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A lively and interesting discussion. Thank you.

At one point, Arthur mentions the rewrite of a book called Clara, which is Clara: Dialogue on Nature & Spirit. Arthur did not spend much time in discussing, however he did say that this is a new addition; I'm guessing new version as opposed to this 2002 version by Fiona Steinkamp? (did he not say there was problems with the light text in the older version?) On this link it mentions the new version without a link and have not been able to find it.

Regardless of the above, near the end you guys asked him for a list of important books, and understood his response; he did drop a few names. Are you able to highlight what you think was on his mind?

Look forward to the next time you interview Arthur and the subject of the book in the works.
 

A Jay

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On this link it mentions the new version without a link and have not been able to find it.
Clara is one they at they're doing a new translation of and it's listed on that site under the Coming Soon section, so it's not out yet.

If you go to the Heiros Institute website they're currently taking donations for the translation of John Pordage's work. Not sure if that means that Clara will be worked on after the Pordage translations, or if they already have someone working on Clara since it's only the one book and not a whole slew of them. Don't know.
Are you able to highlight what you think was on his mind?
Well, he said that he picked what he thought were the high points that would give a very good and broad overview of Christian Theosophy and Mysticism. Another thing he said was that he really wanted people to just know that these people existed and lived very interesting lives. The idea being to expand people's awareness and worldview.

He seems to understand that a spiritual journey is very individual and that no list of books would be definitive for everyone. Similar to how Caesar said that there are no three pieces of advice that serve all events. So he shared what he thought would give people a good foundation of Christian Mystical thought and expand awareness of mysticism and reality more broadly. Or something like that.

Hope this answers your questions.
 
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A Jay

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Forgot to add this in earlier so I'm just putting it in as a separate post.

Look forward to the next time you interview Arthur and the subject of the book in the works.
I'm looking forward to his upcoming book as well since Conversations was an introduction and framework for mystical traditions. Whereas I believe this new one is going to include the practical what to do and how to do it of bringing the light to oneself and others.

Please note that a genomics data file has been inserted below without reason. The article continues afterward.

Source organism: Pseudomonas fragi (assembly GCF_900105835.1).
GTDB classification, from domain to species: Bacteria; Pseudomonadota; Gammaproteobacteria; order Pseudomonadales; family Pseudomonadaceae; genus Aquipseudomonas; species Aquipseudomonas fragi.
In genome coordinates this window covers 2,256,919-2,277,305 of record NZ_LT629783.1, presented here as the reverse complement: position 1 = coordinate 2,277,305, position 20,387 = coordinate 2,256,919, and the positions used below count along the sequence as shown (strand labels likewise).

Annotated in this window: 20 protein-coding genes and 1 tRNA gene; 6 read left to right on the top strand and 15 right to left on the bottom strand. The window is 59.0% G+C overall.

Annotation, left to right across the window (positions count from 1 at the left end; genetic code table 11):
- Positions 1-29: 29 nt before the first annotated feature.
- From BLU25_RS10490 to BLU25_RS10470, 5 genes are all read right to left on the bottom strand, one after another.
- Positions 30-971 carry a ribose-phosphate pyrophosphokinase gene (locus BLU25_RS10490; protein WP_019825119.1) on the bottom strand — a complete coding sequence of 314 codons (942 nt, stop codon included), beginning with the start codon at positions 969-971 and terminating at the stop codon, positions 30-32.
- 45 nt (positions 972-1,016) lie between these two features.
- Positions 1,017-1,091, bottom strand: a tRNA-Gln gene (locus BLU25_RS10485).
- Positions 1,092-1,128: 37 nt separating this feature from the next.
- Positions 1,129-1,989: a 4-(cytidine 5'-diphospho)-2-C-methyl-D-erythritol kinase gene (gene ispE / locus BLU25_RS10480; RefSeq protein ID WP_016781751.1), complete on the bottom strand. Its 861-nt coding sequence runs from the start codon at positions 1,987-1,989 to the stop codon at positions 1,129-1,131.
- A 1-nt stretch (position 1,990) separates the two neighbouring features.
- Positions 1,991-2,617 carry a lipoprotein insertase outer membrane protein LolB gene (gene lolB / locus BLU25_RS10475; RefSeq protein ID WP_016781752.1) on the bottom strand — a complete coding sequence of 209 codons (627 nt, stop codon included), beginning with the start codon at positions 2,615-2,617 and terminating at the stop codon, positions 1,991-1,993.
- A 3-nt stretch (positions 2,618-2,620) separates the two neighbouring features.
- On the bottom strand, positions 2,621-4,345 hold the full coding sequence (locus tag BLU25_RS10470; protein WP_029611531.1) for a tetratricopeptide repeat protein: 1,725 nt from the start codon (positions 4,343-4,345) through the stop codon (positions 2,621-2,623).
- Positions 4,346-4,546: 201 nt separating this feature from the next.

At first I thought all the talk about light was a metaphor or allusion. But it seems there really is a light that one engages with in the mind somehow that can assist in personal transformation. So I'm curious to know what and how one is supposed to go about engaging this light and how it helps transformation in a Work sense. Assuming that mystical transmutation is similar to or complimentary of Work transformation.

It's all very curious and makes the mind wonder about many things. Like, when people have said, "the light of truth". Perhaps they weren't being exclusively or entirely poetic. Maybe there is a literal light of truth. Don't know, but am definitely interested in learning more.
 

Il Matto

Jedi
A lively and interesting discussion. Thank you.
Completely agree - there was much to take away and mull over in the 'ol noggin..
I certainly feel inspired to now go and firstly, read Arthur Versluis' books, but also to take an honest look at the likes of Jacob Boehme and Christian Theosophy generally.
I know that Gurdjieff wasn't mentioned at all, but throughout the discussion about Platonic mysticism, personal transmutation and such, I was frequently reminded of Joseph Azize's book and his thesis that Gurdjieff was fundamentally a mystic..

Another thing he said was that he really wanted people to just know that these people existed and lived very interesting lives
It seems to me that Arthur himself should be included in this category, so thank you to the MindMatters team for making that a reality!
 

Approaching Infinity

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I certainly feel inspired to now go and firstly, read Arthur Versluis' books, but also to take an honest look at the likes of Jacob Boehme and Christian Theosophy generally.
I'm reading Wisdom's Children right now, which is an introduction to Christian theosophy. It's a great history and summary of the main figures and their core ideas.

 

Voyageur

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Not sure if that means that Clara will be worked on after the Pordage translations, or if they already have someone working on Clara since it's only the one book and not a whole slew of them. Don't know.

Just to add, and with the limited discussion with Arthur on this book as it was not really the topic, here is a short description related to the book and the original translator, Fiona Steinkamp:

Clara: Or, on Nature's Connection to the Spirit World​

by
Friedrich Wilhelm Joseph Schelling,

This is the first English translation of Schelling's novel, most likely written after the death of his first wife, Caroline, the former wife of August Wilhelm Schlegel. Although only a fragment, Clara remains unique. Part novella, part philosophical tome, its central theme is the connection between this world and the next. Schelling masterfully weaves together his knowledge of animal magnetism, literary techniques, and his doctrine of the potencies to make his philosophy accessible to all.

Steinkamp addresses the main issues concerning the dating of the work--many commentators have deemed Clara to be a sketch for Schelling's The Ages of the World or an outline for the third, missing book of that work--and provides a short biography of Schelling with particular emphasis on events claimed to play a role in the conception of Clara, such as the deaths of both Caroline and her daughter, Auguste. She also shows how passages in Clara are strikingly similar to the content of Schelling's touching letters mourning Caroline, written to Pauline, the daughter of Caroline's best friend and the woman who would become his second wife. Clara, strongly influenced by the Romantic movement, is an early illustration of Schelling's attempt to unite his positive and negative philosophy.